The Salina Journal from Salina, Kansas on January 19, 1986 · Page 43
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The Salina Journal from Salina, Kansas · Page 43

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Salina, Kansas
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Sunday, January 19, 1986
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Page 43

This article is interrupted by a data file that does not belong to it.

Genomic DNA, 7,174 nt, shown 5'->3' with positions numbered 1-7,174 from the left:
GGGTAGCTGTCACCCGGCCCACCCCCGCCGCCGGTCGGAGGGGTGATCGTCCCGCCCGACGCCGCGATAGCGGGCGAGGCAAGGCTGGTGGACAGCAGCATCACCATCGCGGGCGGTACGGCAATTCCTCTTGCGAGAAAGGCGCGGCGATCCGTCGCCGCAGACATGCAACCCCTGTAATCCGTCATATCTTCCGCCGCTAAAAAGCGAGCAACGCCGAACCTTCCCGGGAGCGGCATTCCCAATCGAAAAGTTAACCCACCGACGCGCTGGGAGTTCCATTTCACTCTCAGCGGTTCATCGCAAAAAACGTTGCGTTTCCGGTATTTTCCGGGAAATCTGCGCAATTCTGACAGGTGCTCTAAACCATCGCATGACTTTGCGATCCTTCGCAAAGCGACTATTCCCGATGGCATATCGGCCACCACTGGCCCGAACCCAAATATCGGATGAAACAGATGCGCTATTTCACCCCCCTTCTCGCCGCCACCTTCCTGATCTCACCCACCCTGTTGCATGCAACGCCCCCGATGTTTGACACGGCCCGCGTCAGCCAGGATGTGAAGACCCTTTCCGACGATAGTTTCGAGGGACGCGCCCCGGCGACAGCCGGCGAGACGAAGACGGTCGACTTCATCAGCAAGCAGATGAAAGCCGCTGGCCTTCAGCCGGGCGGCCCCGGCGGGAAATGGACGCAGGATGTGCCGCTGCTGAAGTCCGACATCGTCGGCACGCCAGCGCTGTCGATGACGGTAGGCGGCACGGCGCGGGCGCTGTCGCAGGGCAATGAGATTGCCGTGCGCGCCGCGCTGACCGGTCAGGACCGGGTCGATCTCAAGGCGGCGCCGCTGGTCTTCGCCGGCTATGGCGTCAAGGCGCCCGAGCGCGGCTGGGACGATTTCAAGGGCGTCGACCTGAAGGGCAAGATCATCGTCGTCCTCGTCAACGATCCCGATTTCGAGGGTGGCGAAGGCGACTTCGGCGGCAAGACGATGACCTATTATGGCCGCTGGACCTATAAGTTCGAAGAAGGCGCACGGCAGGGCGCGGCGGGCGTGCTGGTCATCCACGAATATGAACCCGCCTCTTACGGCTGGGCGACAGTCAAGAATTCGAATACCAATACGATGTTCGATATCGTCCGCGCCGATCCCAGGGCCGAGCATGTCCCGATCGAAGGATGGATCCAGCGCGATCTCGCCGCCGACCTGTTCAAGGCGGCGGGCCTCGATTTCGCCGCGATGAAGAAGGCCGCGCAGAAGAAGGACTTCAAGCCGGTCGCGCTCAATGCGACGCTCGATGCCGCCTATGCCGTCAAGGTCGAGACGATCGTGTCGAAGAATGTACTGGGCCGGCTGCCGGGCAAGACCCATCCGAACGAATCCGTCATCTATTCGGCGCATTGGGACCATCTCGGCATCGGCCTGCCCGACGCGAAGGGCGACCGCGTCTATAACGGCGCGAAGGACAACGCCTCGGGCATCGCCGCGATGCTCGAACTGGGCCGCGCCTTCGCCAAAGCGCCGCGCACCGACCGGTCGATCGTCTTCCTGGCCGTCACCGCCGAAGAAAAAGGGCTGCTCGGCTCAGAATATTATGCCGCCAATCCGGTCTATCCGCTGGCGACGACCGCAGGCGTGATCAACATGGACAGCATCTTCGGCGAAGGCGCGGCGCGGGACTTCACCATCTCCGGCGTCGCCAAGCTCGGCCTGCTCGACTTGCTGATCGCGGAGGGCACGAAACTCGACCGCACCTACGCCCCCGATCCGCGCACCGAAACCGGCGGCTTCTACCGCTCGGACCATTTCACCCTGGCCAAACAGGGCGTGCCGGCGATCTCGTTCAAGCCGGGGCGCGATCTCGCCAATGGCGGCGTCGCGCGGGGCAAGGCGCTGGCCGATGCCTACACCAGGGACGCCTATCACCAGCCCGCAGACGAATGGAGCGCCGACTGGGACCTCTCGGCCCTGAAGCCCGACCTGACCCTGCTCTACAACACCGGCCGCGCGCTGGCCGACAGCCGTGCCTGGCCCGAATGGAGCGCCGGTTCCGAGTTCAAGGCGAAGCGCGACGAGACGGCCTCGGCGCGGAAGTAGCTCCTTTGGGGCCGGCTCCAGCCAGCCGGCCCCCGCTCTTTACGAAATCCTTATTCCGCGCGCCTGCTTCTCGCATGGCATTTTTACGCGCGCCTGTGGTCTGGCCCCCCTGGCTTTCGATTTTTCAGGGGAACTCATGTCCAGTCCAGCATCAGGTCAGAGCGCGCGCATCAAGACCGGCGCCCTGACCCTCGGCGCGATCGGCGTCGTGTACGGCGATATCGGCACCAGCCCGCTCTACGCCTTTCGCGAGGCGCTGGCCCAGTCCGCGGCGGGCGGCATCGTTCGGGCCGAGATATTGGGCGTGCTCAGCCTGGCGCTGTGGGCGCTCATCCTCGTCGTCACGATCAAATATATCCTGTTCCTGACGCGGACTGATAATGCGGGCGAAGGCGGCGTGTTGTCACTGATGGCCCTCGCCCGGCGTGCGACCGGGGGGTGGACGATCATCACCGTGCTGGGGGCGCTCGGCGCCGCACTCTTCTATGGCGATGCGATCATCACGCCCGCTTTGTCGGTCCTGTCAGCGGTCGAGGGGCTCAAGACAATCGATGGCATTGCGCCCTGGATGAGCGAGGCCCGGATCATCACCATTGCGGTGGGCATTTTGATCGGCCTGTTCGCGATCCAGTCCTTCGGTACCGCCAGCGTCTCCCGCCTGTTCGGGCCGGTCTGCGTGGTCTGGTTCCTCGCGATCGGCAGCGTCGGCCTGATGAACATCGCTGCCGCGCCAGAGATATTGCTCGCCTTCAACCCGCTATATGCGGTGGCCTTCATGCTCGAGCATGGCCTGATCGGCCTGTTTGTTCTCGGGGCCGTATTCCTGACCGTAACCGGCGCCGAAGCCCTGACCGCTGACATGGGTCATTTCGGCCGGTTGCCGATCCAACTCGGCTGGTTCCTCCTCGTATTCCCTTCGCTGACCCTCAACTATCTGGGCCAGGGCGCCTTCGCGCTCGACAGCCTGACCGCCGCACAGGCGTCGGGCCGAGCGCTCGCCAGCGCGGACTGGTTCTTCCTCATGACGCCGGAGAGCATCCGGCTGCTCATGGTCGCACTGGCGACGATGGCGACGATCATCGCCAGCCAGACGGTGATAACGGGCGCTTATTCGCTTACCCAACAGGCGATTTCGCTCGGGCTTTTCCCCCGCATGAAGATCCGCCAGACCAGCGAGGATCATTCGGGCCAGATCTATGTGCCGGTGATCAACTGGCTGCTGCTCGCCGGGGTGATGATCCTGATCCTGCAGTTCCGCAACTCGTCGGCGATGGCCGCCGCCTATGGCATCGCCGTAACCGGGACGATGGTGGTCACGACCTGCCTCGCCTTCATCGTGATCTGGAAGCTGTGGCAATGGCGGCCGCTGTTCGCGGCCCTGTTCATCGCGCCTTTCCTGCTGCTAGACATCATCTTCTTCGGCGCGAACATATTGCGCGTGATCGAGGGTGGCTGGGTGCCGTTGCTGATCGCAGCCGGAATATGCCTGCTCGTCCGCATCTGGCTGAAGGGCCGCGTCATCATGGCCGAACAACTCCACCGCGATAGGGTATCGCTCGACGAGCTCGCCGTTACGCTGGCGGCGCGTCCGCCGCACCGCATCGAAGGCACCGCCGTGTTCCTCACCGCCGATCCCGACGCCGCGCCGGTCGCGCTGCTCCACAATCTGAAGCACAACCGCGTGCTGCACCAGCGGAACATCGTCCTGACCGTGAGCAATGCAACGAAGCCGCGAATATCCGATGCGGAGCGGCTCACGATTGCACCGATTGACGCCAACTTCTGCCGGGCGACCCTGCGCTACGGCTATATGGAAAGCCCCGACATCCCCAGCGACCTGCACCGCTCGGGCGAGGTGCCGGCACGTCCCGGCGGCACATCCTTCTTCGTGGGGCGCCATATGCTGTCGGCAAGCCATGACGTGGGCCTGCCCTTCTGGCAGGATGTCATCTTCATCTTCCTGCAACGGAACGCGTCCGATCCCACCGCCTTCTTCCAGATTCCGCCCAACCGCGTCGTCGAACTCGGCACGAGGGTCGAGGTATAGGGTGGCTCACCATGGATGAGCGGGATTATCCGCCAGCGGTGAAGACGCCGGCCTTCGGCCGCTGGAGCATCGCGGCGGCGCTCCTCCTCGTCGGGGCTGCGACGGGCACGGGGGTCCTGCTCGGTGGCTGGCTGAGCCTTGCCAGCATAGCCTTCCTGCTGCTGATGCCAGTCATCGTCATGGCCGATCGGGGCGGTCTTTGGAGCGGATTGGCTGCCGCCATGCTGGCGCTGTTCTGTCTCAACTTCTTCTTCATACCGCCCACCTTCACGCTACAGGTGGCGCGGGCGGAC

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The Salina Journal Entertainment Sunday, January 19,1986 Page 3 Bridge By ALFRED SHEINWOLD Log Angeles Times Last Sunday, your faithful reporter described how the U.S. bridge team won the world championship last November in Brazil. The decisive victory over Austria in the final match made it all look very easy, but there's more to the story. In order to reach the finals, we had to win a long semifinal match against Brazil. On paper, we were heavy favorites to win that match since Brazil had lost the South American championship to Argentina and were minus the services of their most brilliant player, Gabriel Chagas, because of a comparatively unimportant infraction of tournament rules. As it happened, the match wasn't played on paper. The Brazilians, playing on home ground and buoyed up by hundreds of enthusiastic supporters, played tenaciously and well, while the U.S. team played somewhat below its usual form. After 159 boards of a 160-board match, the two teams were exactly tied. The entire match was to depend on the 160th deal! We won the match on that last deal, as much by luck as by good management, and went on to glory. Today, let's follow a brilliant defense in a hand that must be considered a candidate for the best of the year. Brazilian expert Marcelo Branco reached the somewhat ambitious contract of three no- trump against U.S. experts Hugh Ross and Peter Fender. Ross led a defensive play assured team a big victory NORTH 4>J2 <PKJ962 OQ 4AK1043 WEST • 1065 OK10642 *QJ6 SOUTH *K984 EAST + AQ73 VA10873 097 +87 OAJ853 4952 North East South West IV Pass 14 Pass 2+ Pass 2NT Pass 3 NT All Pass Opening lead --04 North dealer; both sides vulnerable. low diamond, and dummy's queen won the first trick. Branco returned a low heart from dummy. East naturally played low, and Branco won with the singleton queen. Declarer expected to get four clubs, two hearts and two diamonds. The ninth trick might develop in spades or in hearts if the ten happened to drop early. It seemed right to develop the clubs and hearts without allowing East to win an early trick and return a diamond. Branco therefore led a club to dummy's ace. (West played his low club, of course. Only a beginner would put up the jack or queen.) We can see that a finesse with the ten of clubs would bring in the whole suit, simplifying the rest of the play. However, Branco worried about losing to a possible singleton queen or jack and about letting East in too soon. After arriving in dummy with the ace of clubs, Branco led dummy's king of hearts, and Fender took the ace. It was now up to Fender to make the key defensive play since he had a far better picture of the hand than his partner. It was clear that South had a fairly decent five-card diamond suit since he had discarded a diamond without pain on the second round of hearts. South also surely held the king of spades. South presumably didn't have the queen of clubs since if he did he couldn't be beaten. How could the defense get the five tricks it needed to defeat the contract? What could West hold in addition to the king of diamonds and the queen-jack of clubs? West certainly couldn't hold a high card, but the ten of spades was a distinct possibility. Fender therefore led the queen of spades. Branco played the king to make sure of his spade trick. It wouldn't have helped him to play low since East would take the ace of spades and lead a diamond. The defense would then get two spades, a heart, a diamond and a club. Branco then led another club and let West hold the trick with the jack. One slip by the defense and he could still make his contract with one spade, two hearts, two diamonds and four clubs. But there was no slip. West led his low spade to the ace, and Fender resisted the temptation to return a diamond. Instead, he continued with a spade to West's ten, and West endplayed the 'Batman' turns into zany cop West LOS ANGELES (AP) - Adam West, grinning from ear to ear, had just shot the police chief in the foot. He savored the humor in the incident, just one of many in NBC's new action-comedy "The Last Precinct," in which i he stars as' Capt. Rob Wright, an overzealous, by-the- book bonehead in command of a station house of misfits. "It's been a good day," said West. "I shot the chief in the foot. I wrapped his foot in my jacket. I'm trying to do this with mystery so you never know whether I did it by accident or on purpose. I'm enjoying it. It's nice to have somewhere to go every day. I don't know when I've enjoyed a role like this since 'Batman.'" West is best known for his role as the Caped Crusader, one half of the Dynamic Duo with Robin the Boy Wonder, on the 1960s hit series "Batman." The role made him famous — and nearly stunted his career. "I was unemployed a lot after 'Batman,'" he said. "But I have six kids, so what do I do? I've done everything: circuses, dinner theater, features, television movies and the Mark Taper Forum." The NBC movie pilot for "The Last Precinct" will follow the Super Bowl on Jan. 26. "What we're trying to do is modernize the Keystone Kops," West said. "We've got the action and the absurdity. Another quick label: it's a little bit like 'Barney Miller' if you took them out of the squad room and put them on the streets." HELP YOUR MONEY GROW Now you can put your money in a vehicle that offers: •Insurance protection for full lifetime •Tax-advantaged cash accumulations •No front endload •Tax-advantaged liquidity through loans •Interest-sensitive growth With EVUCO's SP.PIus (Single Premium Endowment Plan) you can gel all these features including the potential for significant cash build up al competitive interest rates — plus the favorable tax treatment accorded life insurance. For more information, contact: TOE HARRISON 240 North 7th Street (913) 827-3616 The Equitable Life Assurance Society of the United States, N.Y., N.Y. Live the good life. THEFQUITABLE •• ^ Firnnda] Services dummy by leading the queen of clubs. The defenders had already taken two spades, a heart and a club. Dummy could take the rest of the clubs but then had to lead hearts. East's ten of hearts thus took the setting trick, and South never got his ace of diamonds. At the other table of the match, U.S. expert Bob Hamman stopped at two clubs and made his contract with an overtrick. The United States was plus in both rooms for a gain of five international match points. If Branco had made three no- trump, Brazil would have won 10 international match points and the match. Sato DiUi: January 20-Jinuary 26,1956 Location: 2420 S. 8th SI. Store Houra: Mon.-Sal. 8 am-9 pm Sunday 12-4 pm Shop Houra: Mon.-Sal. S am-6 MEET Gas-Line Anti-Freeze Low Price Every Day General Amerl * SBR Tires •Steel belted radial •Whitewall trim •Heal and abrasion resistant Windshield Wash •Protects to -25 degrees below zero While Quantities Last Or Case of 12 9.36 Road Hazard Warranty Details Available At Store 5.46 Computer WhMl Balance & Rotate Tires balanced on latest computer balancer • Is both static and dynamic force variation e all lour lues k b mm» k ,• i iria.ft nm fen**